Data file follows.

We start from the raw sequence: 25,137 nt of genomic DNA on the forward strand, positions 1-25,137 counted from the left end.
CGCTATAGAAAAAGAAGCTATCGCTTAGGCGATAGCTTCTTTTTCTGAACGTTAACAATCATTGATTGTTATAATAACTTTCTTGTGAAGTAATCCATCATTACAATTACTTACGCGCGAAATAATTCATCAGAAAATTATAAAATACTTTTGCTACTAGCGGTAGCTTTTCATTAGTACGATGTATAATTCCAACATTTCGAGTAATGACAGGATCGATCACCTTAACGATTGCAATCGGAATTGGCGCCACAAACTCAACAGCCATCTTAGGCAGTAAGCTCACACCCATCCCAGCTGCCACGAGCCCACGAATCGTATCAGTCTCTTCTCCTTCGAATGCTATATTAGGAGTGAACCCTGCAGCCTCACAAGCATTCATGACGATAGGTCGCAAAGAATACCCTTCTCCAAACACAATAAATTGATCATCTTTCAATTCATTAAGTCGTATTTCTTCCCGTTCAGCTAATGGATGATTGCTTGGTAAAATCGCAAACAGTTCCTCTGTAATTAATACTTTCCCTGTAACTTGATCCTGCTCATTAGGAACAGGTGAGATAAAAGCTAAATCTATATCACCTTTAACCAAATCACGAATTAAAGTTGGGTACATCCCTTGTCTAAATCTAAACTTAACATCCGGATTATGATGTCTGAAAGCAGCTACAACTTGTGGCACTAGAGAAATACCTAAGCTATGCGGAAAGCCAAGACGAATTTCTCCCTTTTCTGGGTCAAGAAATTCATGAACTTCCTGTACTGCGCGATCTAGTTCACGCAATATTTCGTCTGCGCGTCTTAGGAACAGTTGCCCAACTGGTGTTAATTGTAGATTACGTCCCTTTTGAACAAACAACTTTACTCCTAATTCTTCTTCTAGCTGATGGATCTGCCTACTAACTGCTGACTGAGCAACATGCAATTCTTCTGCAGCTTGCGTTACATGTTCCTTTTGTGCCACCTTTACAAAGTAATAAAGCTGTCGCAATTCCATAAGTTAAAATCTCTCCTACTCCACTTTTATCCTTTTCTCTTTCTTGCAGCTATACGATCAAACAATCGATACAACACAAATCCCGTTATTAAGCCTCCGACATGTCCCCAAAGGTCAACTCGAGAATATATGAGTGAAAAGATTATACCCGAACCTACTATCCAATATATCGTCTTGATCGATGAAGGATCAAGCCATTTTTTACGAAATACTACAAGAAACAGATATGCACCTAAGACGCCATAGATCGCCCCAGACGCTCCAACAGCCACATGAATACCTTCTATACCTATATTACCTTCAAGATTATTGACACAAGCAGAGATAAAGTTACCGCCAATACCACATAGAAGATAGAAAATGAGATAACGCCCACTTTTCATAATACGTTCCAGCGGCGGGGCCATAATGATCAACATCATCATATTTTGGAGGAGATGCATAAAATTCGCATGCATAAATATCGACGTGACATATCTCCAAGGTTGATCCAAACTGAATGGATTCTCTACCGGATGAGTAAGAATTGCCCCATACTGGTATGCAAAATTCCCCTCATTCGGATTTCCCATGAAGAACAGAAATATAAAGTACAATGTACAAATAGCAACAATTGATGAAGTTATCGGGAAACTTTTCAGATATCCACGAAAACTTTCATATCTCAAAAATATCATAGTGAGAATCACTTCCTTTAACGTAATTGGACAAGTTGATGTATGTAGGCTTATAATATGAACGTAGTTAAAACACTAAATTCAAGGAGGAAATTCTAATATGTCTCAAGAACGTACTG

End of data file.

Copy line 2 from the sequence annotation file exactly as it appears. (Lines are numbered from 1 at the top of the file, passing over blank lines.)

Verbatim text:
CGCTATAGAAAAAGAAGCTATCGCTTAGGCGATAGCTTCTTTTTCTGAACGTTAACAATCATTGATTGTTATAATAACTTTCTTGTGAAGTAATCCATCATTACAATTACTTACGCGCGAAATAATTCATCAGAAAATTATAAAATACTTTTGCTACTAGCGGTAGCTTTTCATTAGTACGATGTATAATTCCAACATTTCGAGTAATGACAGGATCGATCACCTTAACGATTGCAATCGGAATTGGCGCCACAAACTCAACAGCCATCTTAGGCAGTAAGCTCACACCCATCCCAGCTGCCACGAGCCCACGAATCGTATCAGTCTCTTCTCCTTCGAATGCTATATTAGGAGTGAACCCTGCAGCCTCACAAGCATTCATGACGATAGGTCGCAAAGAATACCCTTCTCCAAACACAATAAATTGATCATCTTTCAATTCATTAAGTCGTATTTCTTCCCGTTCAGCTAATGGATGATTGCTTGGTAAAATCGCAAACAGTTCCTCTGTAATTAATACTTTCCCTGTAACTTGATCCTGCTCATTAGGAACAGGTGAGATAAAAGCTAAATCTATATCACCTTTAACCAAATCACGAATTAAAGTTGGGTACATCCCTTGTCTAAATCTAAACTTAACATCCGGATTATGATGTCTGAAAGCAGCTACAACTTGTGGCACTAGAGAAATACCTAAGCTATGCGGAAAGCCAAGACGAATTTCTCCCTTTTCTGGGTCAAGAAATTCATGAACTTCCTGTACTGCGCGATCTAGTTCACGCAATATTTCGTCTGCGCGTCTTAGGAACAGTTGCCCAACTGGTGTTAATTGTAGATTACGTCCCTTTTGAACAAACAACTTTACTCCTAATTCTTCTTCTAGCTGATGGATCTGCCTACTAACTGCTGACTGAGCAACATGCAATTCTTCTGCAGCTTGCGTTACATGTTCCTTTTGTGCCACCTTTACAAAGTAATAAAGCTGTCGCAATTCCATAAGTTAAAATCTCTCCTACTCCACTTTTATCCTTTTCTCTTTCTTGCAGCTATACGATCAAACAATCGATACAACACAAATCCCGTTATTAAGCCTCCGACATGTCCCCAAAGGTCAACTCGAGAATATATGAGTGAAAAGATTATACCCGAACCTACTATCCAATATATCGTCTTGATCGATGAAGGATCAAGCCATTTTTTACGAAATACTACAAGAAACAGATATGCACCTAAGACGCCATAGATCGCCCCAGACGCTCCAACAGCCACATGAATACCTTCTATACCTATATTACCTTCAAGATTATTGACACAAGCAGAGATAAAGTTACCGCCAATACCACATAGAAGATAGAAAATGAGATAACGCCCACTTTTCATAATACGTTCCAGCGGCGGGGCCATAATGATCAACATCATCATATTTTGGAGGAGATGCATAAAATTCGCATGCATAAATATCGACGTGACATATCTCCAAGGTTGATCCAAACTGAATGGATTCTCTACCGGATGAGTAAGAATTGCCCCATACTGGTATGCAAAATTCCCCTCATTCGGATTTCCCATGAAGAACAGAAATATAAAGTACAATGTACAAATAGCAACAATTGATGAAGTTATCGGGAAACTTTTCAGATATCCACGAAAACTTTCATATCTCAAAAATATCATAGTGAGAATCACTTCCTTTAACGTAATTGGACAAGTTGATGTATGTAGGCTTATAATATGAACGTAGTTAAAACACTAAATTCAAGGAGGAAATTCTAATATGTCTCAAGAACGTACTG